Putting People First in AI – High Level Presentation of the OECD Principles on Artificial Intelligence

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This meeting of the Slovak Republic/OECD: Putting People First in AI was convened to discuss OECD Principles on Artificial Intelligence. Representatives from around the world gathered to discuss how we should act in this digital era.
First, H.E. Mr. Ulrik Vestergaard Knudsen said that OECD has launched an AI policy that provides an online hub for open dialogue that implements AI principles. It is opened to any interested countries beyond OECD members. H.E. Darja Bavda Kuret, an Ambassador of Slovenia, said that digitalization like the Internet of Things, machine learning and AI transforms our economy. However, there is a huge gap since some people do not even have any access to the internet while big companies utilize AI. She asked, “How are we going to investigate that no one is behind?” Furthermore, H.E. Mr. Lazarous Kapambwe from Zambia asked, “How do we handle the inequality of social opportunities?”
Consequently, Knudsen answered the questions by saying that it is through accountability and transparency. He further questioned, “Who owns the data of this world? Is it an individual or the state or the party?” He said that it is a huge problem and we need a harmonization. Not only that, we need to care about AI and climate change. It is impossible to reduce CO2 without science, technology, and innovation. We should utilize AI to protect humanity from climate change.
Moreover, a representative from Canada said consumer protection is important. We need public education and should be responsible for innovation. We also need government funding for this. A representative from Columbia said that the government should commit this 4th industrial revolution. We should reduce inequality in this digital economy, and we should include trust and security.
Robert from UNDP said that development is redefined by technology. How to democratize technology such as big data, blockchain and IoT is important. We need a new business model that is more accessible to any income level. He emphasized that data is so important that the system gets more efficient with more data. Also, Steven from UNICEF said there should be human-centered AI. Nudsen concluded that the ethical issue is so important. Transparency is about consumers; consumers should know what they are consuming with a computer. Also, we need to share the data to become successful.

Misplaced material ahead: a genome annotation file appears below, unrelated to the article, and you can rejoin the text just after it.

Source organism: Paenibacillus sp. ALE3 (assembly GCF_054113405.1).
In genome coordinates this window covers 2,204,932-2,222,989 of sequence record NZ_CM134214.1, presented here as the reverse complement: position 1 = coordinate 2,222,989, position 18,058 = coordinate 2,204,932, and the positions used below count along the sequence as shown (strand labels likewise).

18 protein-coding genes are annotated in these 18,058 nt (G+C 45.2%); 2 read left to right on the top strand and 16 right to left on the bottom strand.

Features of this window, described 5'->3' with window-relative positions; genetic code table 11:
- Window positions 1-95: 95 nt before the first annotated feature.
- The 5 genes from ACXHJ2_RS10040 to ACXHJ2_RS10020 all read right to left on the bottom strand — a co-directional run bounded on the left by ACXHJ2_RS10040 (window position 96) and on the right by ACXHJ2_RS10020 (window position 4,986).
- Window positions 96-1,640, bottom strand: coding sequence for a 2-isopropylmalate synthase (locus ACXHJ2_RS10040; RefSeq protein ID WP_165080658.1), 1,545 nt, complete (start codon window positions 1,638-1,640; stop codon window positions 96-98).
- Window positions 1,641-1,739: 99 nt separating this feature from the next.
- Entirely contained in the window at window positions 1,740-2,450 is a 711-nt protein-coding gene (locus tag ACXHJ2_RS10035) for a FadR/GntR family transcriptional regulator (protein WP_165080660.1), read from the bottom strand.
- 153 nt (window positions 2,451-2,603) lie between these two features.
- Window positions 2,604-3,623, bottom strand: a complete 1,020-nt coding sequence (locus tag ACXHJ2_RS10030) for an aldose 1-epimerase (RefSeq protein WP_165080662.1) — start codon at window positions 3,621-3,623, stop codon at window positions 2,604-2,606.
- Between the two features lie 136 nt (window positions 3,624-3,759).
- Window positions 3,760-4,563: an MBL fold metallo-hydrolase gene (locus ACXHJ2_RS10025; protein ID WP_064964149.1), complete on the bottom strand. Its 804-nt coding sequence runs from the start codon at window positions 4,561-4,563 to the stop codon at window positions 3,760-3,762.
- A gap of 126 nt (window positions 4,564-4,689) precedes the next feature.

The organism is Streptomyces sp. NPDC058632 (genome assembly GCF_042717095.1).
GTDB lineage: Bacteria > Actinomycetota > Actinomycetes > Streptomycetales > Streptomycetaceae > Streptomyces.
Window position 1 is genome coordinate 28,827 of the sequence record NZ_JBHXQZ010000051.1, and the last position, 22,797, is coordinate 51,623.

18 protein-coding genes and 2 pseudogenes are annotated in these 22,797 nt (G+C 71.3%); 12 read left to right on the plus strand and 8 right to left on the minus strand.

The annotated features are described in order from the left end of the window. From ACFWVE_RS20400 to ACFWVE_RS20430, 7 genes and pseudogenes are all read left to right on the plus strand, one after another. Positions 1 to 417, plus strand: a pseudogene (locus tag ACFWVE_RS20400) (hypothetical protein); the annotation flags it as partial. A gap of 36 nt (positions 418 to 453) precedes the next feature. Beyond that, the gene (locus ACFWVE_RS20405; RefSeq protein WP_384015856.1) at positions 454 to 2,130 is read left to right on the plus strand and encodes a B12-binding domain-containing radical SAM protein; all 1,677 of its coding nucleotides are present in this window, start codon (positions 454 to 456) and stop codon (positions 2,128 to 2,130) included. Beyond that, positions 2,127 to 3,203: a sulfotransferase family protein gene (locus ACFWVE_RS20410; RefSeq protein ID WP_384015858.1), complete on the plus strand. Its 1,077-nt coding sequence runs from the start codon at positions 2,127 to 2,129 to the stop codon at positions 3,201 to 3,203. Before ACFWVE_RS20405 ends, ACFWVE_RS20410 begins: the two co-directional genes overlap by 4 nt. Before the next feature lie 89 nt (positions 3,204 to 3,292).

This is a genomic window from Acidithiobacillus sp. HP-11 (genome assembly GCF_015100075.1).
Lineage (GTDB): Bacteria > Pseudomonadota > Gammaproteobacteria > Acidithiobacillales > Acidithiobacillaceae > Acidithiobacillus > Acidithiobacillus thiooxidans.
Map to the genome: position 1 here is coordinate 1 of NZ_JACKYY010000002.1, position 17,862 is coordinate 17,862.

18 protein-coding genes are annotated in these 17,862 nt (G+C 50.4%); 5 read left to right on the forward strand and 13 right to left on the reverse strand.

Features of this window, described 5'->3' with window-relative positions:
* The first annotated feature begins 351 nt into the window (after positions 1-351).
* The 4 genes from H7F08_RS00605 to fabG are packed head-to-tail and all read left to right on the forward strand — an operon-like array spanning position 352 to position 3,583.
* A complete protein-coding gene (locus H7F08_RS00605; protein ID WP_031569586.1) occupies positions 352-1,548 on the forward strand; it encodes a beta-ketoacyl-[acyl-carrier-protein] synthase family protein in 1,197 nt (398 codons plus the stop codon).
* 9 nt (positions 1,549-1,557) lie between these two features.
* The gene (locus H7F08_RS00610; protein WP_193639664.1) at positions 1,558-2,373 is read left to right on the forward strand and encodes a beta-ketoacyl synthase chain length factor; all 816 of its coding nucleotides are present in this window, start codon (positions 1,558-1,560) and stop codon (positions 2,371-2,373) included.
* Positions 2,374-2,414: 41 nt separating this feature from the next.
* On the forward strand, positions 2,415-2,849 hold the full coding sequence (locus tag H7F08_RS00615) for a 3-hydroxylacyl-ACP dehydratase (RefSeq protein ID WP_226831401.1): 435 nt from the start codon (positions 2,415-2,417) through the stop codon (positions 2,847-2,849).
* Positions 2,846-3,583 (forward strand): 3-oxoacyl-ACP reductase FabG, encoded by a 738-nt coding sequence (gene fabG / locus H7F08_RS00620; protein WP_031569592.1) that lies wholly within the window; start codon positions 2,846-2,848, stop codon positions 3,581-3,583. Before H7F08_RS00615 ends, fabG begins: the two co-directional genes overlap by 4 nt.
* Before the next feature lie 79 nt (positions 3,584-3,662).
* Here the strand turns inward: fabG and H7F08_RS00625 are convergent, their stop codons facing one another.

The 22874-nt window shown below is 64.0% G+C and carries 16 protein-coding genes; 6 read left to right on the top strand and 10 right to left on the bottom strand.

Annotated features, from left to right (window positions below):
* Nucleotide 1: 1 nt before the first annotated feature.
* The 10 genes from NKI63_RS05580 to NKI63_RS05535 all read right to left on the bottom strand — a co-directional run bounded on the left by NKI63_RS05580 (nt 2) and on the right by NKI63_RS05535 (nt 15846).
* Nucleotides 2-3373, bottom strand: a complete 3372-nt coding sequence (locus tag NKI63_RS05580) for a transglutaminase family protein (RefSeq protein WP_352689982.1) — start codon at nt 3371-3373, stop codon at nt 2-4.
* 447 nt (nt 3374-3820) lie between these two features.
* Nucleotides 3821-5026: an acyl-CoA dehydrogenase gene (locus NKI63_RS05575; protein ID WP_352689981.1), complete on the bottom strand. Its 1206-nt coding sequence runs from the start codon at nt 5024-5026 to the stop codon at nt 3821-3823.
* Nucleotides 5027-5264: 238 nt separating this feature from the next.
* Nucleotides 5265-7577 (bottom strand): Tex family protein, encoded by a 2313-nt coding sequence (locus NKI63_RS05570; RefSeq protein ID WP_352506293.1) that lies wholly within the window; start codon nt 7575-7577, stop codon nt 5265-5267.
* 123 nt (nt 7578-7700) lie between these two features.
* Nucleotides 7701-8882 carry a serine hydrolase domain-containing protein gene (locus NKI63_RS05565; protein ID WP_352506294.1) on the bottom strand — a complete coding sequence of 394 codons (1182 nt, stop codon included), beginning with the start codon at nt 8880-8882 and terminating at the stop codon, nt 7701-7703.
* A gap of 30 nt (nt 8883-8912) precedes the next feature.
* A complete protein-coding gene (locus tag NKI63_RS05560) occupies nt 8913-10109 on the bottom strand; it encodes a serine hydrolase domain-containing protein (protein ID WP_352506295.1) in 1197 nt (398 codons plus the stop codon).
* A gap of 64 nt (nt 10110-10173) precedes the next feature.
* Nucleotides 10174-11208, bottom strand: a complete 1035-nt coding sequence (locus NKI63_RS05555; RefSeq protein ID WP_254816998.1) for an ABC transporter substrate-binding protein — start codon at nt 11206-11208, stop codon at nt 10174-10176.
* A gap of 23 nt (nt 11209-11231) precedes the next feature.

Meeting Title: Slovak Republic/OECD: Putting People First in AI

Date/Location: Thursday, 7 November, 2019; 13:15-14:30; Conference Room 12; United Nations Headquarters, New York, NY

Speakers:

H.E. Darja Bavda Kuret, Ambassador of Slovenia;

H.E. Mr. Lazarous Kapambwe, Permanent Representative of Zambia to the UN;

H.E. Mr. Ulrik Vestergaard Knudsen, Deputy Secretary General, OECD;

A Representative from Canada;

A Representative from Columbia;

Robert from UNDP;

Steven from UNICEF

Written by: WIT Representative, Won Ah Oh

Commission on the Status of Women – OECD Development Centre Side Event

csw-logoMs. Northover stressed the importance of addressing the social norms of males and females, focusing on eradicating female genital mutilation and discussed the difference between male and female violence. She further stated that gender equality is essential to SDGs focused on eradicating poverty. Ms. Nordstrom presented evidence of gender discrimination through statistics in order to show where it exists. This information is necessary in the effort to improve the lives of women.

It is difficult to change social norms–no country is free from discrimination. Indeed, while some nations have excellent constitutions that promote equality, customary laws and norms may actually prevent the implementation of those laws. Gender equality is a prerequisite for a transformative agenda that empowers women and men and allows people to contribute to their societies. Today’s speakers affirmed that there should be a world in which all people are free from violence, benefit from public services (education and health), have sexual and reproductive rights, economic and ownership rights, access to assets, and paid employment.